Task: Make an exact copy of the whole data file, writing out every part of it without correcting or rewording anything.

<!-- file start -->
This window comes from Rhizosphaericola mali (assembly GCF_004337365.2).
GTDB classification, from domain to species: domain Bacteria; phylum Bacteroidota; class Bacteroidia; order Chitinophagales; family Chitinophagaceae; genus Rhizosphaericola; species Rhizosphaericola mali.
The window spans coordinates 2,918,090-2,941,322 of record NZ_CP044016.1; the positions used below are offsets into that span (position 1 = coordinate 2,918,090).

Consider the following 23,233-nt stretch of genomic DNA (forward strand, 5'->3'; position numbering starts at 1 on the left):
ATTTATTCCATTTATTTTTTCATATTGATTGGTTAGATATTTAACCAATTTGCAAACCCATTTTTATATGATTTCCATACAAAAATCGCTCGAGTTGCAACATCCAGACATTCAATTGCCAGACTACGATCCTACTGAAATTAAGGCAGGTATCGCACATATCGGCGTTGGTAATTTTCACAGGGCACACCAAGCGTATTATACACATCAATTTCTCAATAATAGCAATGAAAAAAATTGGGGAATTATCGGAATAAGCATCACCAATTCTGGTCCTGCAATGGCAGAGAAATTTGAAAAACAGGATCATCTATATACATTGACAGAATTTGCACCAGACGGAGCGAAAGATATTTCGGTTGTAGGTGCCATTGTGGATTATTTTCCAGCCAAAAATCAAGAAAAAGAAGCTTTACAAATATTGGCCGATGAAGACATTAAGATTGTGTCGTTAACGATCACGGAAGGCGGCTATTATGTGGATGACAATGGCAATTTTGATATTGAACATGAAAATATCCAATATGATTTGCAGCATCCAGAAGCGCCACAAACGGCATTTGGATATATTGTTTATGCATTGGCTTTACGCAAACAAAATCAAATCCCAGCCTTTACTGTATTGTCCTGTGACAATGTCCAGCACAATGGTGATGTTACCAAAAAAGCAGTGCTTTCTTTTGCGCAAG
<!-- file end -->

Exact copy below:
This window comes from Rhizosphaericola mali (assembly GCF_004337365.2).
GTDB classification, from domain to species: domain Bacteria; phylum Bacteroidota; class Bacteroidia; order Chitinophagales; family Chitinophagaceae; genus Rhizosphaericola; species Rhizosphaericola mali.
The window spans coordinates 2,918,090-2,941,322 of record NZ_CP044016.1; the positions used below are offsets into that span (position 1 = coordinate 2,918,090).

Consider the following 23,233-nt stretch of genomic DNA (forward strand, 5'->3'; position numbering starts at 1 on the left):
ATTTATTCCATTTATTTTTTCATATTGATTGGTTAGATATTTAACCAATTTGCAAACCCATTTTTATATGATTTCCATACAAAAATCGCTCGAGTTGCAACATCCAGACATTCAATTGCCAGACTACGATCCTACTGAAATTAAGGCAGGTATCGCACATATCGGCGTTGGTAATTTTCACAGGGCACACCAAGCGTATTATACACATCAATTTCTCAATAATAGCAATGAAAAAAATTGGGGAATTATCGGAATAAGCATCACCAATTCTGGTCCTGCAATGGCAGAGAAATTTGAAAAACAGGATCATCTATATACATTGACAGAATTTGCACCAGACGGAGCGAAAGATATTTCGGTTGTAGGTGCCATTGTGGATTATTTTCCAGCCAAAAATCAAGAAAAAGAAGCTTTACAAATATTGGCCGATGAAGACATTAAGATTGTGTCGTTAACGATCACGGAAGGCGGCTATTATGTGGATGACAATGGCAATTTTGATATTGAACATGAAAATATCCAATATGATTTGCAGCATCCAGAAGCGCCACAAACGGCATTTGGATATATTGTTTATGCATTGGCTTTACGCAAACAAAATCAAATCCCAGCCTTTACTGTATTGTCCTGTGACAATGTCCAGCACAATGGTGATGTTACCAAAAAAGCAGTGCTTTCTTTTGCGCAAG